Our apple season can be roughly divided in to two halves, early and late. The early apple varieties such as Discovery, Major, Morgan Sweet and Irish Peach start coming in early to mid-September. These varieties rarely keep as well as the later ones so we don’t tend to tump them, instead they just go straight into the mill once we’ve enough to start it up. The later varieties such as Dabinett, James Grieve, Yarlington Mill and Hereford Redstreak tend to start coming in late-October to mid-November. Generally we start pressing the late season fruit around the beginning of December (this year we started a whole month early due to the weirdly mild weather).
This winter we are hoping to do a special late harvest of two varieties, Black Dabinett and Northern Greening, these apples never seem keen to fall off the trees up here in the Highlands giving us the opportunity to wait until they are frozen on the branches. A day or two around minus 10oC should do the trick so we will probably be out picking them in January. We will press them while frozen extracting just the super concentrated sweet juice which we will then ferment into a small amount of ice cider.
Ever since the term Craft landed on our shores from the US there’s been debate about what exactly the term may or may not mean to us here in the UK.
The US Brewers Association defines a craft brewer as 1) Small, 2) Traditional and 3) Independent. We have no equivalent recognised or accepted definition of craft beer in the UK which allows brands such as Fosters to align themselves with the term for marketing purposes. So there’s obviously something odd with the craft beer situation in the UK but increasingly we’re seeing the term craft applied to cider.
So in this post I’m wondering what this ambiguous and occasionally controversial term means to both cider drinkers and cider makers and what it could mean in the future.
Now, while we don’t have an official definition of craft in the UK we do appear to have a kind of folk definition where there’s an expectation of higher quality at a higher price. The issue with a folk definition is that it doesn’t stop an opportunistic company from just putting their standard low quality product in a can / bottle with a colourful label, calling it craft and charging a higher price for it. The result then being that the customers’ perception of craft cider would be damaged to the point where craft cider becomes synonymous with overpriced cider. Just as it would if their first foray into craft beer resulted in them purchasing a rebranded, repackaged mass produced low standard beer with a colourful label and the word craft displayed prominently in the text.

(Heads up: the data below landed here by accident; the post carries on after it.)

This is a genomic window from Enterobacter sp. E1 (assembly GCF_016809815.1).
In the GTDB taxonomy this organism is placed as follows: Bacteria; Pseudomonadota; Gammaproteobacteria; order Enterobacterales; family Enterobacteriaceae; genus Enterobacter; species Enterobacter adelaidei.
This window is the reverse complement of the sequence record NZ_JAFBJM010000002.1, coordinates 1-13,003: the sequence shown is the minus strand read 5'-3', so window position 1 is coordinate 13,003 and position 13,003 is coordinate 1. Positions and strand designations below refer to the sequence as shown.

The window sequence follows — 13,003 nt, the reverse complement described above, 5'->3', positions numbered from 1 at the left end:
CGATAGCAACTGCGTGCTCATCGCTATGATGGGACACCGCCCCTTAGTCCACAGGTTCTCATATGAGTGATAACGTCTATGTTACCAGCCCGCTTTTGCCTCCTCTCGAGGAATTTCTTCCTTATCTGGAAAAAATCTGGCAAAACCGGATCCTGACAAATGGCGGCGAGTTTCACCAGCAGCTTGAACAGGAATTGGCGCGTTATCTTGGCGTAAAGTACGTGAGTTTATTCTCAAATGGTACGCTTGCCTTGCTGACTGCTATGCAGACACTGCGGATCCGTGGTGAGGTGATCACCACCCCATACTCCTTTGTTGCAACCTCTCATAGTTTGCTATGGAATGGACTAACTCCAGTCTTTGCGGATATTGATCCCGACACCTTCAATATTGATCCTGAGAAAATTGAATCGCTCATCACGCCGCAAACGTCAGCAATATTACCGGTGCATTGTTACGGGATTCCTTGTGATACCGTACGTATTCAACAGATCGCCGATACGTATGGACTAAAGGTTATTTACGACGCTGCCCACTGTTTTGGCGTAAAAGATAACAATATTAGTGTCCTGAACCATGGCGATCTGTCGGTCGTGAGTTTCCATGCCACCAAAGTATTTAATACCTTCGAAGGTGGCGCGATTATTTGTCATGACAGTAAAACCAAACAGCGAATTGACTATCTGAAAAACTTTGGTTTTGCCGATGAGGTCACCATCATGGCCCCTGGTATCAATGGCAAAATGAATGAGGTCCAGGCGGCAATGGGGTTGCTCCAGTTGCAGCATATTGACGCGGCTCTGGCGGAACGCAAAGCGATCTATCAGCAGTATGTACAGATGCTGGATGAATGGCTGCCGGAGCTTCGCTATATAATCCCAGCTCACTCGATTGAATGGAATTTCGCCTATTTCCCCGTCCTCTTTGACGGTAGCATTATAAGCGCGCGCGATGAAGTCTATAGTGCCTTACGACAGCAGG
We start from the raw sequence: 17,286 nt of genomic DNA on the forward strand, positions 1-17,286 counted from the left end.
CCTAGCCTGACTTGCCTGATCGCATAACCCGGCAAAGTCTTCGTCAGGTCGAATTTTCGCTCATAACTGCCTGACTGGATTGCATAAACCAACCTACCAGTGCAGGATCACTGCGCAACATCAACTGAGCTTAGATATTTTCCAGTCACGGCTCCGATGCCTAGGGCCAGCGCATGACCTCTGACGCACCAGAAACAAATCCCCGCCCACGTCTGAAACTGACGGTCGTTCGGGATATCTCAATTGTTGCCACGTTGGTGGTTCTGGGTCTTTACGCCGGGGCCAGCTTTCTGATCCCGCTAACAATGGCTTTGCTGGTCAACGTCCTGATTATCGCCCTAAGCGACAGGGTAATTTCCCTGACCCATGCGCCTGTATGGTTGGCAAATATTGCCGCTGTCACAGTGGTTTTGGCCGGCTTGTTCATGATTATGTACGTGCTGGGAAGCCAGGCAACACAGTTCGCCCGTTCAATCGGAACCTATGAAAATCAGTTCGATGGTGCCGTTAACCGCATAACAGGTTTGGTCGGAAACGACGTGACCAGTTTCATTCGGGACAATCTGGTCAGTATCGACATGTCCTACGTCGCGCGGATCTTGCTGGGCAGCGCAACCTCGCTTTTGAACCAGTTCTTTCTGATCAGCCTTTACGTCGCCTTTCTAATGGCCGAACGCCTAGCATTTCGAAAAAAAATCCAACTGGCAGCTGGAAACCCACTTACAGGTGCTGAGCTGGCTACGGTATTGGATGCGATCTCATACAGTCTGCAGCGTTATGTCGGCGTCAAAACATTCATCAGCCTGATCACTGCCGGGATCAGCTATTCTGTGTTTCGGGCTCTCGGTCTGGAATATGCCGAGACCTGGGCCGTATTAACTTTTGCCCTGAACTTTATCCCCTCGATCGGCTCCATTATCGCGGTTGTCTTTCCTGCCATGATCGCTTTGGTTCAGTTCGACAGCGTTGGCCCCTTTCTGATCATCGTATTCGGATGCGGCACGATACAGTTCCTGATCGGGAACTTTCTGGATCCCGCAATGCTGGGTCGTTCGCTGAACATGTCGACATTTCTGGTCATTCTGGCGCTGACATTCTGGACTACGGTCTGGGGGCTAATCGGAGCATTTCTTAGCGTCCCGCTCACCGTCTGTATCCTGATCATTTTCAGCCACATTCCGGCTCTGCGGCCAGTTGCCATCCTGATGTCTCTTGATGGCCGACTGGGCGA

To further confuse the UK cider drinker we have another term to deal with, Real Cider. Real Cider as defined by CAMRA (Campaign for Real Ale) goes as follows.
◦The liquid content before fermentation must consist entirely of non-pasteurized apple.
◦No apple juice concentrates to be used
◦Normally, only the sugar naturally available in the fruit should be used to cause fermentation, but in years when the level of natural sugar in the fruit is low, the addition of extraneous sugar to aid fermentation is acceptable.
◦No pasteurization to take place during the production process.
◦No added colourings to be used.
◦No added flavourings to be used, except pure fruits, vegetables, honey, hops, herbs and spices, yet no concentrates, cordials or essences.
◦There must be no artificial carbonation for draught products.
◦Sweetener may be added to fully fermented Cider/Perry to make it sweet or medium.
◦The addition of water is permitted to bring the alcoholic content of the Cider/Perry down to the level required by the producer. Ideally, however the minimum juice content should not be lower than 90% volume.
◦No micro filtration allowed (this takes all the yeast, leaving a “dead” product).
Now, this is a pretty good definition and it certainly conforms with CAMRA’s dedication to drinking products containing live yeast. Except, is yeast content at all relevant for a product which is typically fermented and then matured for months (or even years) prior to consumption? Real ale is brewed, placed into a cask prior to being delivered to the pub where it will finish it’s fermentation in the cask resulting in a slight level of natural carbonation (conditioning) once this stage is finished the landlord taps the cask and can begin serving the ale through a hand pump or by simply gravity. Since real cider is seasonal and made but once a year, cider could only be served in this exact way for a small portion of the year, probably somewhere between December and February. The trouble with that is twofold, firstly we ideally want cider to be available year round and secondly the cider at this time would be unlikely to be fully matured.
A cider which is fermented to dryness (that is that all the available sugar in the apple juice has been converted to alcohol) or a cider which has stopped fermenting due to a lack of nutrients for the yeast to consume will generally be stored and sold through the year (and frequently beyond) where there really is no requirement or indeed reliable method of preserving the yeast from the original fermentation in a state of health such as is required in a real ale.
Essentially in my view the CAMRA definition falls short because it attempts to make the principles of real ale fit on to cider which is after all a totally different product with much more in common with wine than beer. Although I’d have to admit that low quality industrially produced cider actually has a lot in common with low quality industrially produced beer (So maybe real ale and real cider have ended up together in CAMRA, due more to sharing a common enemy than any meaningful shared process…)